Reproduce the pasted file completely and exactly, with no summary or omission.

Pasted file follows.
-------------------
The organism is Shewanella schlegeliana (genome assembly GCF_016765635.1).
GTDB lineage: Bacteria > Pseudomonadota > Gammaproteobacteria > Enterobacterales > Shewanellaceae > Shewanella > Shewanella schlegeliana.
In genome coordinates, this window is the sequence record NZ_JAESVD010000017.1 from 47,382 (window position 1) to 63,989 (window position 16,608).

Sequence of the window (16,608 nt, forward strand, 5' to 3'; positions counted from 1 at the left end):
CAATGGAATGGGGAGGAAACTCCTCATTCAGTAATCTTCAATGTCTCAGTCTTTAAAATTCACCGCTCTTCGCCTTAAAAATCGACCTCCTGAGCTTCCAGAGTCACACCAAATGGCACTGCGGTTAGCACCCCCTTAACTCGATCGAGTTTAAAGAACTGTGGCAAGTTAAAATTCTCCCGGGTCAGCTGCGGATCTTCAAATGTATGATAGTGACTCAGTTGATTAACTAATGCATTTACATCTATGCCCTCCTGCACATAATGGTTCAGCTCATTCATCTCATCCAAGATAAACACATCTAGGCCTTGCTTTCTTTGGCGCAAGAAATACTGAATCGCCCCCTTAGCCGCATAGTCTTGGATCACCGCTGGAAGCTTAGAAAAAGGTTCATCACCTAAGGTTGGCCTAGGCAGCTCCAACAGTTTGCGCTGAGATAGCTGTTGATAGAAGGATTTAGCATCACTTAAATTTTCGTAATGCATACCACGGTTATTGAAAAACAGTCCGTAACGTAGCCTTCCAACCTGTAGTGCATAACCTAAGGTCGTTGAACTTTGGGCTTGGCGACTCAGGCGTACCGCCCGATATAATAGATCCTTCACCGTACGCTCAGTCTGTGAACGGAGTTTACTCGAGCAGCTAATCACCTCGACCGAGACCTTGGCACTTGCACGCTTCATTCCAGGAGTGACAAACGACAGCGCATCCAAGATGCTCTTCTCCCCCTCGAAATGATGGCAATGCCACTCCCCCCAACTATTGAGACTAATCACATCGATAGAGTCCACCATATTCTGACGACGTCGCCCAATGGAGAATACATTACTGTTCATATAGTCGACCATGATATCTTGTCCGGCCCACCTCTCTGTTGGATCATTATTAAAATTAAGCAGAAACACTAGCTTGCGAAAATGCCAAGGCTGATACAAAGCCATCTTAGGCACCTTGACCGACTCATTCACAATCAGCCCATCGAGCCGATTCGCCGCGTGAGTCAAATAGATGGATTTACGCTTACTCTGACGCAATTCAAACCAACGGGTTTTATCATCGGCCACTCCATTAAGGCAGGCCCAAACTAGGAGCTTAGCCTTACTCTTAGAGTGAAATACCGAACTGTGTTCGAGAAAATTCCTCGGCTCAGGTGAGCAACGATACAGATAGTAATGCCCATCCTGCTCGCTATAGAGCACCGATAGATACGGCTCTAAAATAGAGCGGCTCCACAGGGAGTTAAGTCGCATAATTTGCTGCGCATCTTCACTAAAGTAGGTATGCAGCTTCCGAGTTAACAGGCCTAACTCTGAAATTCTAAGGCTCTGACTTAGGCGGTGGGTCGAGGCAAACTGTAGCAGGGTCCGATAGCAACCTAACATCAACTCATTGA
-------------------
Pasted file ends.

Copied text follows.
The organism is Shewanella schlegeliana (genome assembly GCF_016765635.1).
GTDB lineage: Bacteria > Pseudomonadota > Gammaproteobacteria > Enterobacterales > Shewanellaceae > Shewanella > Shewanella schlegeliana.
In genome coordinates, this window is the sequence record NZ_JAESVD010000017.1 from 47,382 (window position 1) to 63,989 (window position 16,608).

Sequence of the window (16,608 nt, forward strand, 5' to 3'; positions counted from 1 at the left end):
CAATGGAATGGGGAGGAAACTCCTCATTCAGTAATCTTCAATGTCTCAGTCTTTAAAATTCACCGCTCTTCGCCTTAAAAATCGACCTCCTGAGCTTCCAGAGTCACACCAAATGGCACTGCGGTTAGCACCCCCTTAACTCGATCGAGTTTAAAGAACTGTGGCAAGTTAAAATTCTCCCGGGTCAGCTGCGGATCTTCAAATGTATGATAGTGACTCAGTTGATTAACTAATGCATTTACATCTATGCCCTCCTGCACATAATGGTTCAGCTCATTCATCTCATCCAAGATAAACACATCTAGGCCTTGCTTTCTTTGGCGCAAGAAATACTGAATCGCCCCCTTAGCCGCATAGTCTTGGATCACCGCTGGAAGCTTAGAAAAAGGTTCATCACCTAAGGTTGGCCTAGGCAGCTCCAACAGTTTGCGCTGAGATAGCTGTTGATAGAAGGATTTAGCATCACTTAAATTTTCGTAATGCATACCACGGTTATTGAAAAACAGTCCGTAACGTAGCCTTCCAACCTGTAGTGCATAACCTAAGGTCGTTGAACTTTGGGCTTGGCGACTCAGGCGTACCGCCCGATATAATAGATCCTTCACCGTACGCTCAGTCTGTGAACGGAGTTTACTCGAGCAGCTAATCACCTCGACCGAGACCTTGGCACTTGCACGCTTCATTCCAGGAGTGACAAACGACAGCGCATCCAAGATGCTCTTCTCCCCCTCGAAATGATGGCAATGCCACTCCCCCCAACTATTGAGACTAATCACATCGATAGAGTCCACCATATTCTGACGACGTCGCCCAATGGAGAATACATTACTGTTCATATAGTCGACCATGATATCTTGTCCGGCCCACCTCTCTGTTGGATCATTATTAAAATTAAGCAGAAACACTAGCTTGCGAAAATGCCAAGGCTGATACAAAGCCATCTTAGGCACCTTGACCGACTCATTCACAATCAGCCCATCGAGCCGATTCGCCGCGTGAGTCAAATAGATGGATTTACGCTTACTCTGACGCAATTCAAACCAACGGGTTTTATCATCGGCCACTCCATTAAGGCAGGCCCAAACTAGGAGCTTAGCCTTACTCTTAGAGTGAAATACCGAACTGTGTTCGAGAAAATTCCTCGGCTCAGGTGAGCAACGATACAGATAGTAATGCCCATCCTGCTCGCTATAGAGCACCGATAGATACGGCTCTAAAATAGAGCGGCTCCACAGGGAGTTAAGTCGCATAATTTGCTGCGCATCTTCACTAAAGTAGGTATGCAGCTTCCGAGTTAACAGGCCTAACTCTGAAATTCTAAGGCTCTGACTTAGGCGGTGGGTCGAGGCAAACTGTAGCAGGGTCCGATAGCAACCTAACATCAACTCATTGA